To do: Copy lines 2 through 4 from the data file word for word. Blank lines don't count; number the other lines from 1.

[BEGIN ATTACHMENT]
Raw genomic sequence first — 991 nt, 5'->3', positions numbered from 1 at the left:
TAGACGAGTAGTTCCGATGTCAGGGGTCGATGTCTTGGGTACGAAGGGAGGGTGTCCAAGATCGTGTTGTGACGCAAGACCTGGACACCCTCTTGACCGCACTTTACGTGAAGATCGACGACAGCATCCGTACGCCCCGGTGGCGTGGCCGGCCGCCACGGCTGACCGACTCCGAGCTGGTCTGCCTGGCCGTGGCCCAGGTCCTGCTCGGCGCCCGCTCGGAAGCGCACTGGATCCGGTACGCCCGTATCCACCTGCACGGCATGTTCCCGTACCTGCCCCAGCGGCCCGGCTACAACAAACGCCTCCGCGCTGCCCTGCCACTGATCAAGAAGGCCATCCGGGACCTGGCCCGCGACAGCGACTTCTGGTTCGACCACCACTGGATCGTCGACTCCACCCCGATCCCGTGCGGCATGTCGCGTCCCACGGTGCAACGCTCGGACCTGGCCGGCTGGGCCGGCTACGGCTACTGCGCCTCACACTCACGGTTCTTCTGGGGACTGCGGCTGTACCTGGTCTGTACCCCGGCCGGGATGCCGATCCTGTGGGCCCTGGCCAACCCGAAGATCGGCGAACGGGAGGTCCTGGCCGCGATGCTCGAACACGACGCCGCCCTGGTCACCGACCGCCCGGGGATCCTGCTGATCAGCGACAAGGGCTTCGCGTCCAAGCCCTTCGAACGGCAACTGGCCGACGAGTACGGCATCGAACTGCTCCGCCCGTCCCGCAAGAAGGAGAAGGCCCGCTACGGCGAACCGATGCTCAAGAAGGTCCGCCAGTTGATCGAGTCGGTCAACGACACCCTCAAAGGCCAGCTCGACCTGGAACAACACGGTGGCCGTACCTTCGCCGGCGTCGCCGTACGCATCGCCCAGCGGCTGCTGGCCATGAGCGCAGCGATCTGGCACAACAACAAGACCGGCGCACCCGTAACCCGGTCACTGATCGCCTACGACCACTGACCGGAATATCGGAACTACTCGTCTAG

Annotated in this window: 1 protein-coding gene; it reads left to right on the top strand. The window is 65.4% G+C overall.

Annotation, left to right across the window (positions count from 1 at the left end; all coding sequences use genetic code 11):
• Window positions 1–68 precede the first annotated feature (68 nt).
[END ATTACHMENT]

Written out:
TAGACGAGTAGTTCCGATGTCAGGGGTCGATGTCTTGGGTACGAAGGGAGGGTGTCCAAGATCGTGTTGTGACGCAAGACCTGGACACCCTCTTGACCGCACTTTACGTGAAGATCGACGACAGCATCCGTACGCCCCGGTGGCGTGGCCGGCCGCCACGGCTGACCGACTCCGAGCTGGTCTGCCTGGCCGTGGCCCAGGTCCTGCTCGGCGCCCGCTCGGAAGCGCACTGGATCCGGTACGCCCGTATCCACCTGCACGGCATGTTCCCGTACCTGCCCCAGCGGCCCGGCTACAACAAACGCCTCCGCGCTGCCCTGCCACTGATCAAGAAGGCCATCCGGGACCTGGCCCGCGACAGCGACTTCTGGTTCGACCACCACTGGATCGTCGACTCCACCCCGATCCCGTGCGGCATGTCGCGTCCCACGGTGCAACGCTCGGACCTGGCCGGCTGGGCCGGCTACGGCTACTGCGCCTCACACTCACGGTTCTTCTGGGGACTGCGGCTGTACCTGGTCTGTACCCCGGCCGGGATGCCGATCCTGTGGGCCCTGGCCAACCCGAAGATCGGCGAACGGGAGGTCCTGGCCGCGATGCTCGAACACGACGCCGCCCTGGTCACCGACCGCCCGGGGATCCTGCTGATCAGCGACAAGGGCTTCGCGTCCAAGCCCTTCGAACGGCAACTGGCCGACGAGTACGGCATCGAACTGCTCCGCCCGTCCCGCAAGAAGGAGAAGGCCCGCTACGGCGAACCGATGCTCAAGAAGGTCCGCCAGTTGATCGAGTCGGTCAACGACACCCTCAAAGGCCAGCTCGACCTGGAACAACACGGTGGCCGTACCTTCGCCGGCGTCGCCGTACGCATCGCCCAGCGGCTGCTGGCCATGAGCGCAGCGATCTGGCACAACAACAAGACCGGCGCACCCGTAACCCGGTCACTGATCGCCTACGACCACTGACCGGAATATCGGAACTACTCGTCTAG

Annotated in this window: 1 protein-coding gene; it reads left to right on the top strand. The window is 65.4% G+C overall.

Annotation, left to right across the window (positions count from 1 at the left end; all coding sequences use genetic code 11):